Bond of Brothers: The Black Crowes Are Back, and Bygones Are Bygones

If there’s one thing the fractious Black Crowes co-founders agree on, it’s that they’ve never fit in.

When the Atlanta-based band, led by the brothers Chris and Rich Robinson, broke through with its neo-classic-rock 1990 debut, “Shake Your Money Maker,” “We weren’t cool,” Chris, 57, the band’s singer, lyricist and mouthpiece, said recently. “We weren’t indie, and we weren’t from Seattle.”

Rich, 54, a decidedly stolid type who composes their music and plays guitar, recalled, “Hair metal was big.”

“Everyone looked like Guns N’ Roses,” Chris added. “To me, walking out in bell bottoms and my Mick-Jagger-in-‘Performance’ vibe, that was punk. No one looked like us.”

“We’ve always been unto ourselves,” Rich concluded.

Thirty-plus years after their five-times platinum debut spawned the soulful rock-radio stalwarts “She Talks to Angels,” “Jealous Again” and their boogie-rock cover of Otis Redding’s “Hard to Handle,” the Robinsons have defied expectations — their own as well as their fans’ — by coming together again. Their first album of new songs in 15 years, the back-to-basics “Happiness Bastards,” is due March 15 on the band’s own Silver Arrow label.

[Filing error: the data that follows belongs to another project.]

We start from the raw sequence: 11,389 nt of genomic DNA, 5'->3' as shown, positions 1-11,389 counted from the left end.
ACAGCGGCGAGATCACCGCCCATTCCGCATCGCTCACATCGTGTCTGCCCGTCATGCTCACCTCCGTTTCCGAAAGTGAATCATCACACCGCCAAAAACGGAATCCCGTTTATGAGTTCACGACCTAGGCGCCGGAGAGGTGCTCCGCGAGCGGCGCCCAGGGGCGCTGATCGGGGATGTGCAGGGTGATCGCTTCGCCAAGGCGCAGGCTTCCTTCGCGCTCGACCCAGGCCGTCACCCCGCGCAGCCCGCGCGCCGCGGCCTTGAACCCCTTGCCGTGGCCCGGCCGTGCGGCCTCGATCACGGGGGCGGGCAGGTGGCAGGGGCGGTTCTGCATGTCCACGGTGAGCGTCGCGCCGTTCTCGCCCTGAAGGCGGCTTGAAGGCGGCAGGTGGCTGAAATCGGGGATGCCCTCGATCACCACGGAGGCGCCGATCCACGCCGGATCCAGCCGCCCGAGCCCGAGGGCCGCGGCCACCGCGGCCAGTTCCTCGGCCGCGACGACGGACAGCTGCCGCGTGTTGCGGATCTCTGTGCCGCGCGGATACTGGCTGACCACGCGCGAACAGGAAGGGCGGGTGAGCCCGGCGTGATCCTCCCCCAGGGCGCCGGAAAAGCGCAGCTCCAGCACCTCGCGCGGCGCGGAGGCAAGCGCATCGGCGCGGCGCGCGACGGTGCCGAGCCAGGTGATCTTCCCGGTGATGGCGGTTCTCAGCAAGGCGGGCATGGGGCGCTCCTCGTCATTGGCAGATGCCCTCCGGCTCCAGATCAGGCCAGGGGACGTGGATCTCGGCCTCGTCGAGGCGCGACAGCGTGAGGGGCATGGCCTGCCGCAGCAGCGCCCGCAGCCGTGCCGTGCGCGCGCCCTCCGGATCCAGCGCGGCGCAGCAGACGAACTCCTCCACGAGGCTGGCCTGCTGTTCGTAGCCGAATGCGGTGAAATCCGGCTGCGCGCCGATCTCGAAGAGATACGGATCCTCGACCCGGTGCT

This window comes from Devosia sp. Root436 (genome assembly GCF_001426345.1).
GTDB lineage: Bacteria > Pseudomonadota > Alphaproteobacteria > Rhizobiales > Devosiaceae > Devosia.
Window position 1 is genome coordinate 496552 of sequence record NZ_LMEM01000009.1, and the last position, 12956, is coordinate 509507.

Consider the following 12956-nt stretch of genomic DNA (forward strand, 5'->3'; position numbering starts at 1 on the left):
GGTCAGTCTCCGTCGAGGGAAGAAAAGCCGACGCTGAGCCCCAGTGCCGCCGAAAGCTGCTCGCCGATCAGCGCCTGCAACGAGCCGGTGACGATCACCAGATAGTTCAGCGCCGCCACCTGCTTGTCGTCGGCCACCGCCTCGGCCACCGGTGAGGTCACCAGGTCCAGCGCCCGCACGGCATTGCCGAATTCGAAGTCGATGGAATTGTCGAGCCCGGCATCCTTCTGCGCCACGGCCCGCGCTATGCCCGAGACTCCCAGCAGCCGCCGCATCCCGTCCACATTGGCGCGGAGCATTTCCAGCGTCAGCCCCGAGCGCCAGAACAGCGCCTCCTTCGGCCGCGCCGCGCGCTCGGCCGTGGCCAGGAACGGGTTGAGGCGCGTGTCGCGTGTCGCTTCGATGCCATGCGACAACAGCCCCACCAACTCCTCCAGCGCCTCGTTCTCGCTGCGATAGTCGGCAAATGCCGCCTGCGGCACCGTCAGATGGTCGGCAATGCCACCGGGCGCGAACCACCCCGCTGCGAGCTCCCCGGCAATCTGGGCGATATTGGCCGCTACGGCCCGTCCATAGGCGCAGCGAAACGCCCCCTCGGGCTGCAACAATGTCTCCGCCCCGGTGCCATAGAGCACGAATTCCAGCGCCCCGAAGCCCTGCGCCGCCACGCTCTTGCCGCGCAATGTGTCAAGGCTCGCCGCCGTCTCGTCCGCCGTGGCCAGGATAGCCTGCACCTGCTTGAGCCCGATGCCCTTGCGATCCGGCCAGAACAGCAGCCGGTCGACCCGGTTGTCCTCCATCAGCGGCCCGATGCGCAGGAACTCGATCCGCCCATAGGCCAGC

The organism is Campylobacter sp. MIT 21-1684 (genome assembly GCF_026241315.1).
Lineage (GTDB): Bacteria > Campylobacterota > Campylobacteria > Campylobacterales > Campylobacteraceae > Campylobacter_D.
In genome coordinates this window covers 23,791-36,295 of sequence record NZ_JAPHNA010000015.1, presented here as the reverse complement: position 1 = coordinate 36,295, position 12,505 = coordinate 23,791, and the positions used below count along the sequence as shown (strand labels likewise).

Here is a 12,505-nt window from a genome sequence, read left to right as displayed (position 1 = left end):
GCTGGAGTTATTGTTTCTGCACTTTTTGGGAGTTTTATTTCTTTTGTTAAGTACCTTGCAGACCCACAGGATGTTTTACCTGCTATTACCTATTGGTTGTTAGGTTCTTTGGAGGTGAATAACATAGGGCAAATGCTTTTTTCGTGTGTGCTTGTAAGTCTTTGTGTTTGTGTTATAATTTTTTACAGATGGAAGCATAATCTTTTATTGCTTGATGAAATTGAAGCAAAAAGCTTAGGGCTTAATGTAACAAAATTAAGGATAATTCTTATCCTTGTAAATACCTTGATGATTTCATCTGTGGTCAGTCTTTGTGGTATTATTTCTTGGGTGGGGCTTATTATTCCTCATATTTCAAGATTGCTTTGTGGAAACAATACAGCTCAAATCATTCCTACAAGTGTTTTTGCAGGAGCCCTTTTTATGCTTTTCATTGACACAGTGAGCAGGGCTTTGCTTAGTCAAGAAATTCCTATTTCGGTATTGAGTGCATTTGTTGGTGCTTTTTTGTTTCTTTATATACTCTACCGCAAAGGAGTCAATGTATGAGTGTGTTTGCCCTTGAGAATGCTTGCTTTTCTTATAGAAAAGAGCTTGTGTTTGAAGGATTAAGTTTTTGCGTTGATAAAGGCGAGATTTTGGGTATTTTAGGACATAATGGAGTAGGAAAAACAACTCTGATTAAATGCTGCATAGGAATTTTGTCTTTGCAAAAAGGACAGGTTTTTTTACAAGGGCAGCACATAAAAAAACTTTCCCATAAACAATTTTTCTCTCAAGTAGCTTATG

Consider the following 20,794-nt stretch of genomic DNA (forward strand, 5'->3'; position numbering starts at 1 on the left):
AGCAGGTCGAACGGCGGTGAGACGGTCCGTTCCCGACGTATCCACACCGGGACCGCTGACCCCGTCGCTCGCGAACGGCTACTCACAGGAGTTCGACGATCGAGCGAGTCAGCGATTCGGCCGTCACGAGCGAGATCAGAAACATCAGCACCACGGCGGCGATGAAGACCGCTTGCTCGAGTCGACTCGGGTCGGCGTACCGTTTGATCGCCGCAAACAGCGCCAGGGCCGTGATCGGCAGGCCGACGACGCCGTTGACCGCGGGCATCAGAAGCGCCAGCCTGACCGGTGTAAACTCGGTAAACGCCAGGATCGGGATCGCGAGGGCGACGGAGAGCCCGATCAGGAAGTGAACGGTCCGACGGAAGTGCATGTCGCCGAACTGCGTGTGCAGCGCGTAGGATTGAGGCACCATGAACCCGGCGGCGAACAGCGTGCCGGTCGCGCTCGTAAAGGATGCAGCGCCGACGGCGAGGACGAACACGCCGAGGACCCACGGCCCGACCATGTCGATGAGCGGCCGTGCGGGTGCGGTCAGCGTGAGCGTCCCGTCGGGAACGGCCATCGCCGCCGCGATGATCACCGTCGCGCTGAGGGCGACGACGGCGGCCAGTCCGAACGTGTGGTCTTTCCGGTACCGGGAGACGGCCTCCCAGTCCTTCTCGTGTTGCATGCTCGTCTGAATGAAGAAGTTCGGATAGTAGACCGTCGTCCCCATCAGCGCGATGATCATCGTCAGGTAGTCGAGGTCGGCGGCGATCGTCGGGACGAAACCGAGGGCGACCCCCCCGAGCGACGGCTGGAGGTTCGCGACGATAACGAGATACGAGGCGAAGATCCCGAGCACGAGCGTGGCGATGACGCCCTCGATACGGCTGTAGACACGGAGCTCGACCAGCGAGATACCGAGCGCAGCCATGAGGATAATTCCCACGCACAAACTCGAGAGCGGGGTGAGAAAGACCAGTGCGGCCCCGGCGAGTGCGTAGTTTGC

For brothers who fought like Battlebots when they were on top of the rock world, and who didn’t even speak to each other during a large swath of the 2010s, this reconciliation has helped heal many of the wounds, personal and professional, left by decades of personality crises, ego clashes, substance abuse, lineup changes, passive-aggressive solo projects (like the caustically named Chris Robinson Brotherhood) and, above it all, Old-Testament-level sibling rivalry.

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